Entries in Trial (11)


John Edwards' Ex-Aide Says Secret Checks Were for 'Furniture'

Sara D. Davis/Getty Images(GREENSBORO, N.C.) -- John Edwards' former aide testified Tuesday that he and his wife were "scared to death" as they accepted checks as large as $150,000 marked as payment for furniture when the money was really meant to help hide Edwards' affair with campaign videographer Rielle Hunter.

The testimony by the prosecution's key witness, Andrew Young, came on day two of Edwards' trial, in which he is accused of conspiring with others to use hundreds of thousands of dollars in illegal campaign contributions during the 2008 presidential race to cover up his affair.

Young testified Tuesday that Edwards had approached several people about donating money that he needed and that most said no.

In the spring and early summer of 2007, Edwards told Young to "approach [Bunny] Mellon and ask for a non-campaign expense, something that would benefit him," Young said Tuesday.

Edwards suggested Rachel "Bunny" Mellon, a wealthy philanthropist, because she had offered to help pay for some of Edwards' personal expenses after his notorious $400 haircuts became a campaign issue.

Young also testified about the complex system they allegedly devised in order to keep the money trail away from the campaign.

Mellon made the personal checks out to her friend and interior decorator, who would co-sign checks with Young's wife in the wife's maiden name, he said. He testified that Mellon was very businesslike.

"I told her it was a non-campaign event and it would benefit Mr. Edwards and we needed her help," Young told the court Tuesday.

Young said his wife would then deposit the checks into their own account.

"She thought it was crazy and was scared to death," Young said Tuesday about his wife's initial reaction. "My wife was scared. We were scared. He [Edwards] was a viable presidential candidate."

Eventually his wife relented, he said, as Edwards insisted that it was not illegal and that no one was going to get in trouble.

"This was a truckload of money -- more money than had ever flew through our account," Young said. "Edwards said it was completely legal, that it was a non-campaign expense. There might be some tax consequences for the donors, but not for us."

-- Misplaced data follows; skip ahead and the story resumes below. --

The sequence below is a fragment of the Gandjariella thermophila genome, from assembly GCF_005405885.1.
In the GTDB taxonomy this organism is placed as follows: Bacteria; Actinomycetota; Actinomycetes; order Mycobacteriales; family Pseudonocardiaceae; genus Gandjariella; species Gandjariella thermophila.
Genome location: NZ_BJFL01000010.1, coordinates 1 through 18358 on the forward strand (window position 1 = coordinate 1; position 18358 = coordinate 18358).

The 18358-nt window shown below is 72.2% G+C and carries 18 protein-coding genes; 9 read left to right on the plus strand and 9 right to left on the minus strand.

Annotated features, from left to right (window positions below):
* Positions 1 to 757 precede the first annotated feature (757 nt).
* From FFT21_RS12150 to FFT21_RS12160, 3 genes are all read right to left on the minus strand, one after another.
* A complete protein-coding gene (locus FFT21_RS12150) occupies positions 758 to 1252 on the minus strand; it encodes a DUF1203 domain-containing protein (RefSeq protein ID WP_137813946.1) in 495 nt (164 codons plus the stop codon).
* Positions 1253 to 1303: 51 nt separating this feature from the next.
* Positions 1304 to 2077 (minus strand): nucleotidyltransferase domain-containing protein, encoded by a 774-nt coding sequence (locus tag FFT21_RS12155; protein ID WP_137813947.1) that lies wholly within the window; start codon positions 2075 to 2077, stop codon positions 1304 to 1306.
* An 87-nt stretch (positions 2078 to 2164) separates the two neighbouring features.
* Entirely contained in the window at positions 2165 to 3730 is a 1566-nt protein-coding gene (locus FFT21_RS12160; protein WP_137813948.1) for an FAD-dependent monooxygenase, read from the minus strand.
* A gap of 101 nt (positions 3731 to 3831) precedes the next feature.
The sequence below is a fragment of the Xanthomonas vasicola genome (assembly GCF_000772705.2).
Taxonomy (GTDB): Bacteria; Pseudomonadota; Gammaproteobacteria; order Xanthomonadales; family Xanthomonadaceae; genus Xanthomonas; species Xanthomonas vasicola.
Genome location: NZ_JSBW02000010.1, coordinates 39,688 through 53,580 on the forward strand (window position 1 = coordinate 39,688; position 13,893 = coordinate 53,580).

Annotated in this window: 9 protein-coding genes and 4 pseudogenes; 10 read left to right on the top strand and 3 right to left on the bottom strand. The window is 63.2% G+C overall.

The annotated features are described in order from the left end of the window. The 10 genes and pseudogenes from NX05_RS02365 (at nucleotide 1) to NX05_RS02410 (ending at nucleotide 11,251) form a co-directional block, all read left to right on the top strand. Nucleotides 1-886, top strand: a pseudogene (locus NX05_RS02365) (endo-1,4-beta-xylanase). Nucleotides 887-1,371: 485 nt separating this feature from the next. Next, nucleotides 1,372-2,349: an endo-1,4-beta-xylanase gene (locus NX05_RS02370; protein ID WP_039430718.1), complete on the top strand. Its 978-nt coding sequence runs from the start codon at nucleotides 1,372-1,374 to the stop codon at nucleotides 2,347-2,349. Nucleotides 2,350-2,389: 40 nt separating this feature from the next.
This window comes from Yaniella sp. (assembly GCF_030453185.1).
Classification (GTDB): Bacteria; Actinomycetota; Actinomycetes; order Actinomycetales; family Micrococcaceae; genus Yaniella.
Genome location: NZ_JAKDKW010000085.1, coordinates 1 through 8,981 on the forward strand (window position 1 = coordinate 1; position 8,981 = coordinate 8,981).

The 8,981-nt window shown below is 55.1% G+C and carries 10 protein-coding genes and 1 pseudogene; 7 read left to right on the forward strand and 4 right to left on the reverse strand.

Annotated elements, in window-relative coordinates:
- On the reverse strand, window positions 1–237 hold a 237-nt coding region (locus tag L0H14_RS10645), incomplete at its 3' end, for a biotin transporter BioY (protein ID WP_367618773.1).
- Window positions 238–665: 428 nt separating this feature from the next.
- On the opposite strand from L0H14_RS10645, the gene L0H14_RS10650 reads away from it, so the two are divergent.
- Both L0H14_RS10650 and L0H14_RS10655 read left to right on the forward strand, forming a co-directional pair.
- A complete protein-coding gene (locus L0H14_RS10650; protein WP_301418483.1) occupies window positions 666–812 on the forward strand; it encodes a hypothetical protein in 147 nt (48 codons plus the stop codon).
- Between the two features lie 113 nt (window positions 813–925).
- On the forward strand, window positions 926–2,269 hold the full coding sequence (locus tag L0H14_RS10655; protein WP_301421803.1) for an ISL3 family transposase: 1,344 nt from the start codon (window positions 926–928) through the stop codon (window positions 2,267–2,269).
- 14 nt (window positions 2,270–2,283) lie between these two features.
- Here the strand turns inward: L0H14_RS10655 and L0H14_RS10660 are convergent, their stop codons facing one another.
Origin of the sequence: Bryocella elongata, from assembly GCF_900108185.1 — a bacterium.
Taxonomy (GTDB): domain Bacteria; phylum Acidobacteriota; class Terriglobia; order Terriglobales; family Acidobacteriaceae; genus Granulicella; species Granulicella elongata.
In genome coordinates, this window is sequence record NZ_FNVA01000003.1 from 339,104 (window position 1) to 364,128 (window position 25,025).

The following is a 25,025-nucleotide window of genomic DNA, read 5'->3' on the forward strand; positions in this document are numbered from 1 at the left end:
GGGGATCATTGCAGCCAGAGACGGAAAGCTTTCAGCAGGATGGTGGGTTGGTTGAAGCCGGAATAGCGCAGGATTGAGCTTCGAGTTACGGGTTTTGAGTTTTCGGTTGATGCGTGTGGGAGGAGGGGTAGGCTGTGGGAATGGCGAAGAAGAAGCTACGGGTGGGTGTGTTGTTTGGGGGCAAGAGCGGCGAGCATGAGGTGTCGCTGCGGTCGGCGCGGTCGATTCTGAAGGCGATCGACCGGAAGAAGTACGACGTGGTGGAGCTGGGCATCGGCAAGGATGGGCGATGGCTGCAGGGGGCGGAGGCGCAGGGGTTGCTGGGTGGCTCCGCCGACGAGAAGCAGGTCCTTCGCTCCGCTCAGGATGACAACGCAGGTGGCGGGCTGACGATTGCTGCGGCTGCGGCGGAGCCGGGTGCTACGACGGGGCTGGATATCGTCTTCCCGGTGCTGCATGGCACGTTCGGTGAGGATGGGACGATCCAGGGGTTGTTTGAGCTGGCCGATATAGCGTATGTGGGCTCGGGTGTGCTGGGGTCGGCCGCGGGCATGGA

The first two checks from Mellon were $10,000 and $25,000 in the summer of 2007, he said. By September more checks were received in the amounts of $65,000, $100,000 and $150,000, he said. They came with notes on the subject line that they were for "antique Charleston table" and other pieces of furniture, he testified.

Young testified that although he and his wife felt uneasy and that the plan "smelled wrong," they thought Edwards, who was a lawyer, knew more about the law than they did.

Young stared straight ahead during his testimony and Edwards stared straight at Young.

Young, a once-close friend and political aide to Edwards, is accused of funnelling money to Hunter and falsely claiming that her child was his. Young, who is married with three children, took an immunity deal with the prosecution. He has maintained that the plan to hide Hunter was Edwards' idea.

Edwards' former aide also described how people around the campaign and Edwards' wife began to notice that the candidate was having an affair.

Young said that he and Edwards were having drinks with the former senator's then-law partner David Kirby and Hunter.

Young testified that Kirby had asked him "What the f--k is going on?" after seeing Hunter and Edwards cuddling.

"He's your friend," Young said he told Kirby at the time. "You know him better than I do."